February 27, 2009


Denis Potvin's 30-year serenade (Sarah Kwak, 2/25/09, Sports Illustrated)

Madison Square Garden is an unforgiving place. Just ask any of the current Rangers, who have heard plenty of boos and catcalls during their recent slide. And anyone who has ever worn the uniform can attest to the tireless zest and crude genius of Rangers fans when it comes to voicing their displeasure. But no one really knows that ire better than a certain Hall of Fame defenseman who once played for the local rival Islanders.

It was 30 years ago -- on February 25, 1979 -- that Denis Potvin laid a hefty check, clean by all accounts, on Rangers forward Ulf Nilsson, who broke his ankle in the ensuing fall. And yet, the Garden faithful still hasn't forgotten or forgiven. Thirty years since Potvin struck, Ranger fans still chant a two-word combo that was born that fateful night: "Potvin sucks!"

If a great institutional memory has kept the chant alive, rendering Potvin perhaps the most enduring villain in sports history, imperfect human recollection has since twisted the incident that spawned it into grand hockey folklore.

One peculiarity of the great Islander teams was that it was their best players who were their enforcers. Not only was Potvin a beast but Clark Gillies was even bigger and just as brutal when the occasion required, plus Brian Trottier was perfectly happy to mix it up and Billy Smith--a goalie for cripessake--was a borderline psychopath. When they got good they were supplanting the notoriously dirty Flyers and there were a few games where the elders tried intimidating the upstarts, but in Game 5 of the '75 playoffs, Gillies served notice on Dave "The Hammer" Schultz and not only did the Flyers pass the torch rather meekly from there on but no one else in the NHL wanted to start fights when that group was on the ice either.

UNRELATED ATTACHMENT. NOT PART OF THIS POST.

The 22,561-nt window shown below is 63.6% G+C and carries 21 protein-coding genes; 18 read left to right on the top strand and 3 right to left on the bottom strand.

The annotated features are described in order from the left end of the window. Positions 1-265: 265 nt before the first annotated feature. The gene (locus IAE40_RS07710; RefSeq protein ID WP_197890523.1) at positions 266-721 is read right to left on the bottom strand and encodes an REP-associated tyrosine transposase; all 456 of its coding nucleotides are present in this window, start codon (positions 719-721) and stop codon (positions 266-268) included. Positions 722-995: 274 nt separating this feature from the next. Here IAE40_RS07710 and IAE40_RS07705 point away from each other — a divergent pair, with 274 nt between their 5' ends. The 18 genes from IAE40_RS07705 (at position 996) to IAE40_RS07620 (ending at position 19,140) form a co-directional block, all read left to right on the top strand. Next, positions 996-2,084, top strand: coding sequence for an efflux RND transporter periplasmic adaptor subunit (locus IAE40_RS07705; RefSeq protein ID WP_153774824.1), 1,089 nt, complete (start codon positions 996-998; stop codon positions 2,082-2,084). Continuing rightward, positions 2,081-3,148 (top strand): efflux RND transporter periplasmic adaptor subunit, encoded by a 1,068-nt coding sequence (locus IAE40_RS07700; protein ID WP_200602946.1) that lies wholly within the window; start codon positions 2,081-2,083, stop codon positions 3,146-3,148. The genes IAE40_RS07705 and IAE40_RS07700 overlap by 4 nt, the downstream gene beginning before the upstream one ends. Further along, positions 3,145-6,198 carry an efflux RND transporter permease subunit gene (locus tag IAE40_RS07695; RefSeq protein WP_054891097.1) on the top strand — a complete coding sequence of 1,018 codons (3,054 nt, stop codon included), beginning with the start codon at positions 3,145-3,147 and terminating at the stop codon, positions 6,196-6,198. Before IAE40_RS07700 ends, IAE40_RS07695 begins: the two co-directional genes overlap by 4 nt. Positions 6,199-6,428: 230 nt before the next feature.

That made it possible, a couple seasons later, for the Islanders to draft Mike Bossy who was a finesse player, put him on a line (El Trio Grande) with Trottier and Gillies--and Potvin back then played nearly the entire game--so teams couldn't go after the slender scorer.

If it weren't so humiliating, Rangers fans might also recall Gillies breaking the jaw of their "enforcer," Ed "Boxcar" Hospodar.

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Posted by Orrin Judd at February 27, 2009 12:14 PM
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